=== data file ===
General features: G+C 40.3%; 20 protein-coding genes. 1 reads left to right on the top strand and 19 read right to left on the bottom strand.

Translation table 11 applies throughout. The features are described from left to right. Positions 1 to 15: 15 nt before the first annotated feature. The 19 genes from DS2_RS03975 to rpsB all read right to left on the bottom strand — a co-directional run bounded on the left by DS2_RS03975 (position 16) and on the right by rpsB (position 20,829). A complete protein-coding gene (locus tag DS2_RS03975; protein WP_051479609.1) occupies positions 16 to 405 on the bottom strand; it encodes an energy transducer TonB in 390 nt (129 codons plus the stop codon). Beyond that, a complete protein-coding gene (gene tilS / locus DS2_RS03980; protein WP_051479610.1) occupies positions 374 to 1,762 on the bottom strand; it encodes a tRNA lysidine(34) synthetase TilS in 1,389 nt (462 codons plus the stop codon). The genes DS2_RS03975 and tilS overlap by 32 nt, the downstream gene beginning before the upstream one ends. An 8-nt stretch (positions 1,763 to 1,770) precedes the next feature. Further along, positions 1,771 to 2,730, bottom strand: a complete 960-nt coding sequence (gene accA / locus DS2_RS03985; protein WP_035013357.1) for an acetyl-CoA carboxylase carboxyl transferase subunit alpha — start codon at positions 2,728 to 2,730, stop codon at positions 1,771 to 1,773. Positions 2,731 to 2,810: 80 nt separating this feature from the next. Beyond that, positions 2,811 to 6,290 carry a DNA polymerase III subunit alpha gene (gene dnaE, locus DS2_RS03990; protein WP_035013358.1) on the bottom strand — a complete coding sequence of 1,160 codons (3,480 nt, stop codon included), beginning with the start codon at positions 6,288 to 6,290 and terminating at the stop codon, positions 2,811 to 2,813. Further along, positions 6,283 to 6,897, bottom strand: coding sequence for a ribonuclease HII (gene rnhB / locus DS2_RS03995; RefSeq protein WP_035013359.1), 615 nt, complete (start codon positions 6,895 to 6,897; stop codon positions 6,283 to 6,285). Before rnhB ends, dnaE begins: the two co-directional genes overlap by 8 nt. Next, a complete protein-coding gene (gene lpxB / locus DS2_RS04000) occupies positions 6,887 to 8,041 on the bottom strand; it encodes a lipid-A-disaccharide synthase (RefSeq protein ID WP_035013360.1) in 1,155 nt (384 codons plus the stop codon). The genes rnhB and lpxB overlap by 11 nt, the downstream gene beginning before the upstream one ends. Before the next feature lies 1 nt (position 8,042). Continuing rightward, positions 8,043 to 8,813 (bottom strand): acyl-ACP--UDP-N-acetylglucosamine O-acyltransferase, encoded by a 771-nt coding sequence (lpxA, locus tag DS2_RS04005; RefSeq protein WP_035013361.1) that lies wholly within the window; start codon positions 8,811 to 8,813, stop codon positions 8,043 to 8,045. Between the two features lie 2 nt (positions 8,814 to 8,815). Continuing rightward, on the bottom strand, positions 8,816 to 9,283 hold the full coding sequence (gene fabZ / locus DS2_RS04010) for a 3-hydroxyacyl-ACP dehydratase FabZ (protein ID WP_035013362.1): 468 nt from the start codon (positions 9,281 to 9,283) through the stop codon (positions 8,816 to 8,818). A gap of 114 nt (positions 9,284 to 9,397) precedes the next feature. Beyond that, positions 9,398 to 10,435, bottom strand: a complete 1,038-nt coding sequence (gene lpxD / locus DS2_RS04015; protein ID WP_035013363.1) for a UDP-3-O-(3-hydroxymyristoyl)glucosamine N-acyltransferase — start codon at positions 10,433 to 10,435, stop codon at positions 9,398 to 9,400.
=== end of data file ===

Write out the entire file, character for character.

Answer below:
General features: G+C 40.3%; 20 protein-coding genes. 1 reads left to right on the top strand and 19 read right to left on the bottom strand.

Translation table 11 applies throughout. The features are described from left to right. Positions 1 to 15: 15 nt before the first annotated feature. The 19 genes from DS2_RS03975 to rpsB all read right to left on the bottom strand — a co-directional run bounded on the left by DS2_RS03975 (position 16) and on the right by rpsB (position 20,829). A complete protein-coding gene (locus tag DS2_RS03975; protein WP_051479609.1) occupies positions 16 to 405 on the bottom strand; it encodes an energy transducer TonB in 390 nt (129 codons plus the stop codon). Beyond that, a complete protein-coding gene (gene tilS / locus DS2_RS03980; protein WP_051479610.1) occupies positions 374 to 1,762 on the bottom strand; it encodes a tRNA lysidine(34) synthetase TilS in 1,389 nt (462 codons plus the stop codon). The genes DS2_RS03975 and tilS overlap by 32 nt, the downstream gene beginning before the upstream one ends. An 8-nt stretch (positions 1,763 to 1,770) precedes the next feature. Further along, positions 1,771 to 2,730, bottom strand: a complete 960-nt coding sequence (gene accA / locus DS2_RS03985; protein WP_035013357.1) for an acetyl-CoA carboxylase carboxyl transferase subunit alpha — start codon at positions 2,728 to 2,730, stop codon at positions 1,771 to 1,773. Positions 2,731 to 2,810: 80 nt separating this feature from the next. Beyond that, positions 2,811 to 6,290 carry a DNA polymerase III subunit alpha gene (gene dnaE, locus DS2_RS03990; protein WP_035013358.1) on the bottom strand — a complete coding sequence of 1,160 codons (3,480 nt, stop codon included), beginning with the start codon at positions 6,288 to 6,290 and terminating at the stop codon, positions 2,811 to 2,813. Further along, positions 6,283 to 6,897, bottom strand: coding sequence for a ribonuclease HII (gene rnhB / locus DS2_RS03995; RefSeq protein WP_035013359.1), 615 nt, complete (start codon positions 6,895 to 6,897; stop codon positions 6,283 to 6,285). Before rnhB ends, dnaE begins: the two co-directional genes overlap by 8 nt. Next, a complete protein-coding gene (gene lpxB / locus DS2_RS04000) occupies positions 6,887 to 8,041 on the bottom strand; it encodes a lipid-A-disaccharide synthase (RefSeq protein ID WP_035013360.1) in 1,155 nt (384 codons plus the stop codon). The genes rnhB and lpxB overlap by 11 nt, the downstream gene beginning before the upstream one ends. Before the next feature lies 1 nt (position 8,042). Continuing rightward, positions 8,043 to 8,813 (bottom strand): acyl-ACP--UDP-N-acetylglucosamine O-acyltransferase, encoded by a 771-nt coding sequence (lpxA, locus tag DS2_RS04005; RefSeq protein WP_035013361.1) that lies wholly within the window; start codon positions 8,811 to 8,813, stop codon positions 8,043 to 8,045. Between the two features lie 2 nt (positions 8,814 to 8,815). Continuing rightward, on the bottom strand, positions 8,816 to 9,283 hold the full coding sequence (gene fabZ / locus DS2_RS04010) for a 3-hydroxyacyl-ACP dehydratase FabZ (protein ID WP_035013362.1): 468 nt from the start codon (positions 9,281 to 9,283) through the stop codon (positions 8,816 to 8,818). A gap of 114 nt (positions 9,284 to 9,397) precedes the next feature. Beyond that, positions 9,398 to 10,435, bottom strand: a complete 1,038-nt coding sequence (gene lpxD / locus DS2_RS04015; protein ID WP_035013363.1) for a UDP-3-O-(3-hydroxymyristoyl)glucosamine N-acyltransferase — start codon at positions 10,433 to 10,435, stop codon at positions 9,398 to 9,400.